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A question of mine was made Community Wiki without my permission and without so much as informing me. As I understand it, how Community Wiki posts work is that any reputation from them does not go to the original asker. This seems incredibly disingenuous for someone to have done on my behalf: I took the time to think about, formulate, ask and properly format the question, only for someone to have robbed me of the reputation from it. This doesn't seem like a clever way to run a Stack site.

Why was this decision taken and can it be reversed?

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    $\begingroup$ You're complaining about a robbery of..... 23 points. As the relevant moderator commented, this is a highly subjective questions without an objective answer. In such a case, it makes sense for the editing thresholds to be lower. For more information, see this post explaining the process. And please consider being less dramatic. $\endgroup$ – user296602 Mar 27 at 20:54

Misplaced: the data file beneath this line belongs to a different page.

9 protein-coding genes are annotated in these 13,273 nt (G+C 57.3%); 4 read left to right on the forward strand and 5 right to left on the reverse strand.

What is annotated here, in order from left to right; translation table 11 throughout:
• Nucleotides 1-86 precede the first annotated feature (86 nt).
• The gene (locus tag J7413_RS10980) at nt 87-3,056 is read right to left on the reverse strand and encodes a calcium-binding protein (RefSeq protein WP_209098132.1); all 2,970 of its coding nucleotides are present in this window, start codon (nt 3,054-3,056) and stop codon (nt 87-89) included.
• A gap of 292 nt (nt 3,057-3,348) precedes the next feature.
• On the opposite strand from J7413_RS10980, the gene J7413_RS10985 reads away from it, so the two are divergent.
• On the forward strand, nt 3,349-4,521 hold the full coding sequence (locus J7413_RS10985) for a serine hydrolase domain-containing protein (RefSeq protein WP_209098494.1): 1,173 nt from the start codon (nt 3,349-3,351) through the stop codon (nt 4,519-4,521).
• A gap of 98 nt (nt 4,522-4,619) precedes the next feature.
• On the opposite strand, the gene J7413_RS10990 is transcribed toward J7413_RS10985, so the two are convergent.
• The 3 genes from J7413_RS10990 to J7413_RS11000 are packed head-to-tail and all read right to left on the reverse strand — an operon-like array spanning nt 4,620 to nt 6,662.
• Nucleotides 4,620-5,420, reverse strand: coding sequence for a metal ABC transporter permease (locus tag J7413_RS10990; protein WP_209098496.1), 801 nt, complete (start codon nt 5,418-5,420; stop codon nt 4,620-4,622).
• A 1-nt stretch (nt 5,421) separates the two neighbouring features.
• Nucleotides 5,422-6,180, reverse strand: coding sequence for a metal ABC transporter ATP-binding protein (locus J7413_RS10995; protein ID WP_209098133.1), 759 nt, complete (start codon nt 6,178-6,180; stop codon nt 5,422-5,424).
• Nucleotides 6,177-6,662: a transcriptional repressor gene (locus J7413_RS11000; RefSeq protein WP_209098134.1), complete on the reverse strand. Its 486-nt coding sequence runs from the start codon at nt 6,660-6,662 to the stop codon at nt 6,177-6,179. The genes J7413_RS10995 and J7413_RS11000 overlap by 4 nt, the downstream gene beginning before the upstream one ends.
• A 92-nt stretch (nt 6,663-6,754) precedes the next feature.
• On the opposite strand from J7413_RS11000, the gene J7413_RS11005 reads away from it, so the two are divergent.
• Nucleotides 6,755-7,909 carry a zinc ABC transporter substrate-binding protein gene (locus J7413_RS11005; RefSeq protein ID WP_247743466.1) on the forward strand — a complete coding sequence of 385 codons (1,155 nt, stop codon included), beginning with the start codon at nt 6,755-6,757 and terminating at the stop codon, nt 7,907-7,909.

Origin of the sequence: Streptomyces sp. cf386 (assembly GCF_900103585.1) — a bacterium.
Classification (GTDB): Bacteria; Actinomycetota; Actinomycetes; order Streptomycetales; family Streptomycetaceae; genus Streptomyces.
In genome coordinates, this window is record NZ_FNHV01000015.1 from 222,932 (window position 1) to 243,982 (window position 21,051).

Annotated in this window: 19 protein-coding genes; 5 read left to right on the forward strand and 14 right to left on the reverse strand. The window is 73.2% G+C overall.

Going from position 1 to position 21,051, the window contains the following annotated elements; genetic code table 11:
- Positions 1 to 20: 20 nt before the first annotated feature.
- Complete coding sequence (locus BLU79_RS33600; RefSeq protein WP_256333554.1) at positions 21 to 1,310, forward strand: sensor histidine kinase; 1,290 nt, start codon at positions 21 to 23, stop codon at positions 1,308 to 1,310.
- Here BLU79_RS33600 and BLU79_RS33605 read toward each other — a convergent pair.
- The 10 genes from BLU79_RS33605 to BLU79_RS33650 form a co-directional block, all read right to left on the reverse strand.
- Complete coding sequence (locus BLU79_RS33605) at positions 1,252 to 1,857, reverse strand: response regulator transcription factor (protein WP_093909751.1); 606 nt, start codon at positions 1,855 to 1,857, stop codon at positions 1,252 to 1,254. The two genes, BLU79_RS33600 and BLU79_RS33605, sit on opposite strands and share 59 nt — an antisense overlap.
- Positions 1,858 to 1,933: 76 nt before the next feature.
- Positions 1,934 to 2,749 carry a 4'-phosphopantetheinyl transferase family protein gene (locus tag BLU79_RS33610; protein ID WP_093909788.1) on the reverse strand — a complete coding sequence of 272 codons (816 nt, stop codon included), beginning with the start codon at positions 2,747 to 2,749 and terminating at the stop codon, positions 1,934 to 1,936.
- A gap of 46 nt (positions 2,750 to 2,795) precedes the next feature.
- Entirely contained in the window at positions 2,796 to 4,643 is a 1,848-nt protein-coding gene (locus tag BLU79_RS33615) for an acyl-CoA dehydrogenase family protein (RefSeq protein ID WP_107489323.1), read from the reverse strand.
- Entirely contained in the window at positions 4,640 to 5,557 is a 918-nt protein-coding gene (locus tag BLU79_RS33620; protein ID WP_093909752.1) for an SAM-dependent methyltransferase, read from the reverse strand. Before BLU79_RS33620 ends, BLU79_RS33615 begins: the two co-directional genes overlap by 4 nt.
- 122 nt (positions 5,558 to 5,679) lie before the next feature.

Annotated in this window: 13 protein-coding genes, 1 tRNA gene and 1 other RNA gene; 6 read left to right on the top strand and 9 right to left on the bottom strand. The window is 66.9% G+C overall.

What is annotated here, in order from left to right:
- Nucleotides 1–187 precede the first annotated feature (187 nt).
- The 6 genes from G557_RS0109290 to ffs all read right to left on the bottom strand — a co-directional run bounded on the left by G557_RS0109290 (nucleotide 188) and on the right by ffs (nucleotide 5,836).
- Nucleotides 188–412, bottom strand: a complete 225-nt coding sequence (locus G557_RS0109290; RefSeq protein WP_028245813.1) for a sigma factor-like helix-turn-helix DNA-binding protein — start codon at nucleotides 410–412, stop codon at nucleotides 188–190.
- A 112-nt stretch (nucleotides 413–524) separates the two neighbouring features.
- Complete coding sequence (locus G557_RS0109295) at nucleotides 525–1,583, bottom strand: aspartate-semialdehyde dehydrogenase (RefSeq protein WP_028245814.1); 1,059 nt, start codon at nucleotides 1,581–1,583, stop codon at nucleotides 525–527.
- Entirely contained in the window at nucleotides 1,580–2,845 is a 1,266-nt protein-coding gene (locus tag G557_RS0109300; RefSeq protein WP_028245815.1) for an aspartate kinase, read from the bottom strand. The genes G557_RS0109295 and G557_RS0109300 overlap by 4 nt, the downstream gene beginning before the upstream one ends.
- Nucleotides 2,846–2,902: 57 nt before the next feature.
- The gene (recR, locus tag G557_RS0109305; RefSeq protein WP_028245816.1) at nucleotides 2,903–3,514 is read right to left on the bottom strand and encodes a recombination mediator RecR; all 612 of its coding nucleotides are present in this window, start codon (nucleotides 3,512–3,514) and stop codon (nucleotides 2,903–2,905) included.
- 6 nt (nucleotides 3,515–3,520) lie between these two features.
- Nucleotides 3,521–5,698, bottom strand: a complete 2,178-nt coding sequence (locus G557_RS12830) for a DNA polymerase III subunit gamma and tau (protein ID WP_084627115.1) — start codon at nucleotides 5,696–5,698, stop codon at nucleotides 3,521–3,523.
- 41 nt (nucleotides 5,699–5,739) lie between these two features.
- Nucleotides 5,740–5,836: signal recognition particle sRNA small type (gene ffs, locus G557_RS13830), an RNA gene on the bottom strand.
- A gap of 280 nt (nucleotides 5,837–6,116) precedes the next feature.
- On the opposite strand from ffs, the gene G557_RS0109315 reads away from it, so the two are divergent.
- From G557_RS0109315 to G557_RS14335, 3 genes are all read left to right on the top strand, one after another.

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    $\begingroup$ @T.Bongers 23 points is meaningful for someone with only 136 points of rep. Also OP is not being dramatic $\endgroup$ – Isa Mar 28 at 5:42
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    $\begingroup$ @Isa: Using the word "robbed" is being dramatic. $\endgroup$ – Asaf Karagila Mar 28 at 7:00
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You were not "robbed" of any reputation. More than just that, reputation is not the main point of the site. If you only ask questions on the site so you can earn points, might as well not ask questions at all.

Your question about how to pronounce 5/2 is ultimately subjective. Moreover, people are not going to vote one answer over the other because it's more correct or less correct, but rather because they also say it like that or not.

I originally pondered if I should close the question altogether due to its subjective nature. But it's not the first question about pronunciation, and I don't think that those are inherently off topic. But they are very subjective.

So you don't get to earn reputation on this question. If you're only interested in reputation, ask questions which are mathematical and have a mathematical answer, rather than a cultural answer.

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